The IDC quarterly forecast of worldwide x86 server OS shipments for the year 2009, released last month, has Linux declining year over year by 16.1 percent, from 1.747 million shipments last year to nearly 1.47 million in 2009. Windows Server is slated to drop by 12.8 percent, from 5.75 million units in 2008 to about 5.016 million units this year, the syndicated report stated.
[ When it comes to server OSes, it's a tight two-horse race. Or is it? Check out . ]
However, this news of Linux's greater slippage on a percentage basis is not much consolation for Microsoft, stressed analyst Matthew Eastwood, group vice president for enterprise platform research. "It's not exactly a great story for them, either," he said.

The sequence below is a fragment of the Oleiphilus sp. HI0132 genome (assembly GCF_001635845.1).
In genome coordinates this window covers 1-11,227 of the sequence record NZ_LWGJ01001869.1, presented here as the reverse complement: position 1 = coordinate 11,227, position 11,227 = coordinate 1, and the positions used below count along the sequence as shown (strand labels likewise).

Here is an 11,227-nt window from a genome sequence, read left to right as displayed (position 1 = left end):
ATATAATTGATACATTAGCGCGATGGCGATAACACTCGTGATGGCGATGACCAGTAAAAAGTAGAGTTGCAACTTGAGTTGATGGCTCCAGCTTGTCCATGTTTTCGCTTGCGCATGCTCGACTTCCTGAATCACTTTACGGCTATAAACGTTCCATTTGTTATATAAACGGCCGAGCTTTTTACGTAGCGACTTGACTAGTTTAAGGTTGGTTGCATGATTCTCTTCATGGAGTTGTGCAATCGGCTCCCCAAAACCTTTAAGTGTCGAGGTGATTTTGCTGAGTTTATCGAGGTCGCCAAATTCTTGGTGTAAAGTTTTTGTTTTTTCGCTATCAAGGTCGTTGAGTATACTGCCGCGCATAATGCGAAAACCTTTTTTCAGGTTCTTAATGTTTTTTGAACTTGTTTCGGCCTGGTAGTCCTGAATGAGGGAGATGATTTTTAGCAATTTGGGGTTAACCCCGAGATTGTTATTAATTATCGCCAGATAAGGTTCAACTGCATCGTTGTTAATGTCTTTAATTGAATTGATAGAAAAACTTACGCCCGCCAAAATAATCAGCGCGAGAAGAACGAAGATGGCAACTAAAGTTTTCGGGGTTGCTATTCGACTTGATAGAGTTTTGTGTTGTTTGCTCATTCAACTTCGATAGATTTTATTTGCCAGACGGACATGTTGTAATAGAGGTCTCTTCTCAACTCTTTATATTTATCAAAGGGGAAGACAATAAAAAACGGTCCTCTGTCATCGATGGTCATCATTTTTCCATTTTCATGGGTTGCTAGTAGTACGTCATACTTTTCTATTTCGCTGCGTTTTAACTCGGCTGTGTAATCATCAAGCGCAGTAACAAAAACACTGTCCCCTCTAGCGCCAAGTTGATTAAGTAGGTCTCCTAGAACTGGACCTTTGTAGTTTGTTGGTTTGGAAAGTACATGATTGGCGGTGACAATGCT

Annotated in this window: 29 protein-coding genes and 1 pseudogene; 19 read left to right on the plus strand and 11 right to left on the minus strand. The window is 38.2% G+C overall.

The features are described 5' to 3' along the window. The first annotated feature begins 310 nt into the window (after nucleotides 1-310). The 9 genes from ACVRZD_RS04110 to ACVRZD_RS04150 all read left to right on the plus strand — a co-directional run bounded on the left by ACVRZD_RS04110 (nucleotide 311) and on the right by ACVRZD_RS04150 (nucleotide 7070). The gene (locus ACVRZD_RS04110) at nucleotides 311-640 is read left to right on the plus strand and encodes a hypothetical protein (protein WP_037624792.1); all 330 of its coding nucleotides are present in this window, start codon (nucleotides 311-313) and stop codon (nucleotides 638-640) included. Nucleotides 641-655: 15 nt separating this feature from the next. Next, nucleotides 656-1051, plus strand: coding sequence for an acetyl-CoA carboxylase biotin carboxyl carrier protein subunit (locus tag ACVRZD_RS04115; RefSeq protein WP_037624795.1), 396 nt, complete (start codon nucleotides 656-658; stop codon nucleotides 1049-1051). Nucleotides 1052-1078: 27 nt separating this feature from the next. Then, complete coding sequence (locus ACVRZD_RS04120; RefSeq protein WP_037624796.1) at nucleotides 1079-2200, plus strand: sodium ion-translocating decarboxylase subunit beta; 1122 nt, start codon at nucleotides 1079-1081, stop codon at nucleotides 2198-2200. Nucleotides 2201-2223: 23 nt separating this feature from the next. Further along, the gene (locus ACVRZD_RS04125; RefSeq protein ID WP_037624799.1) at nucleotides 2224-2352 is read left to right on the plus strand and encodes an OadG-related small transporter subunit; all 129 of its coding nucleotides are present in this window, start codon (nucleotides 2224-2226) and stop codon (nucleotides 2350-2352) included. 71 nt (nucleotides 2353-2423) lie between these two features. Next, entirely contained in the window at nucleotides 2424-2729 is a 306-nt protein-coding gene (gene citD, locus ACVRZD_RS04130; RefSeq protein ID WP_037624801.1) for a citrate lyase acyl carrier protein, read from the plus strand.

"We're projecting the market to decline for everybody," down double digits this year, Eastwood said.
The reason Linux might slip a bit more than Windows Server is that large datacenters running Linux have felt the effects of the market slowdown and are pulling back on installations, according to Eastwood. With Windows, many customers are on enterprise site licenses and deploying Windows does not cost any extra.